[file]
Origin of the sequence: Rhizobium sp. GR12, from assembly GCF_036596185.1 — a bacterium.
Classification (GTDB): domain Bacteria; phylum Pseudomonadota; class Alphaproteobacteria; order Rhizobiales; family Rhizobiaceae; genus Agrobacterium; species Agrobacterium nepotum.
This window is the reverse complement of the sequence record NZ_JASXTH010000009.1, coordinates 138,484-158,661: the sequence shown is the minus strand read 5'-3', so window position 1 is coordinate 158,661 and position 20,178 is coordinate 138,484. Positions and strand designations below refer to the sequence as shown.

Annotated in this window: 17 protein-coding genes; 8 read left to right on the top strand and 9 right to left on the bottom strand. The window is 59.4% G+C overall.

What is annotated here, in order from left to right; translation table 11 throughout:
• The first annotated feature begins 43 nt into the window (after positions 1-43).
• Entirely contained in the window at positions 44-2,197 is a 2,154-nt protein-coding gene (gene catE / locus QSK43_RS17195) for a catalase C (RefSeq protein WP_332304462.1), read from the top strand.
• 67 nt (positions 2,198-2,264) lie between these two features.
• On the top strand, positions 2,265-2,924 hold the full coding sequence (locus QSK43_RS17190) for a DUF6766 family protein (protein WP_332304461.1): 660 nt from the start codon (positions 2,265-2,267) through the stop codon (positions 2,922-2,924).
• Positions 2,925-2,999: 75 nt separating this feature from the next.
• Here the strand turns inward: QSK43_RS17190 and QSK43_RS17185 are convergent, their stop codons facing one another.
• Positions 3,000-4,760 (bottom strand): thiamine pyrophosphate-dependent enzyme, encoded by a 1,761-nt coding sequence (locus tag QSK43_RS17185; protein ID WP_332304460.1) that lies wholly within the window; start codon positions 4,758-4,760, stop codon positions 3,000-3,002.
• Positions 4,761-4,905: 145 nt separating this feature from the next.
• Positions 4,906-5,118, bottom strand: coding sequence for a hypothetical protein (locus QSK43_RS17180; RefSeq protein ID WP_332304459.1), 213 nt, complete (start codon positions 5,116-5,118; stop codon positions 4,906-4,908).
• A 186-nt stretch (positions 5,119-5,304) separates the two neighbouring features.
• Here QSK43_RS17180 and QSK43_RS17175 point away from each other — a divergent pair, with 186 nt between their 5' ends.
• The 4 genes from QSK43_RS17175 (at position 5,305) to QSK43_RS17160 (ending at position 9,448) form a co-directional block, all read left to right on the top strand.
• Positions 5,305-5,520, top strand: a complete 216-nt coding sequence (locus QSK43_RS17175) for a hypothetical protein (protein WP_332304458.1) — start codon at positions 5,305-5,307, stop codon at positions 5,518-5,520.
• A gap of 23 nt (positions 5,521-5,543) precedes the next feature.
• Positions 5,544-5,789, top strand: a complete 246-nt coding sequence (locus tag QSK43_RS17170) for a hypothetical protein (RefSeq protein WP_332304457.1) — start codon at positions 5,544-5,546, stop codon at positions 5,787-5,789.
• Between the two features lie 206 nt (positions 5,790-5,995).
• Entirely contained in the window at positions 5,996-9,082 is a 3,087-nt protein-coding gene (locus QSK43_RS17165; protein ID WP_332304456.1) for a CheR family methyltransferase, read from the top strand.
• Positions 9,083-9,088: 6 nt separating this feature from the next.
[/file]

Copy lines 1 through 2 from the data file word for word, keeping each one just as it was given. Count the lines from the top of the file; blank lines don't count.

Origin of the sequence: Rhizobium sp. GR12, from assembly GCF_036596185.1 — a bacterium.
Classification (GTDB): domain Bacteria; phylum Pseudomonadota; class Alphaproteobacteria; order Rhizobiales; family Rhizobiaceae; genus Agrobacterium; species Agrobacterium nepotum.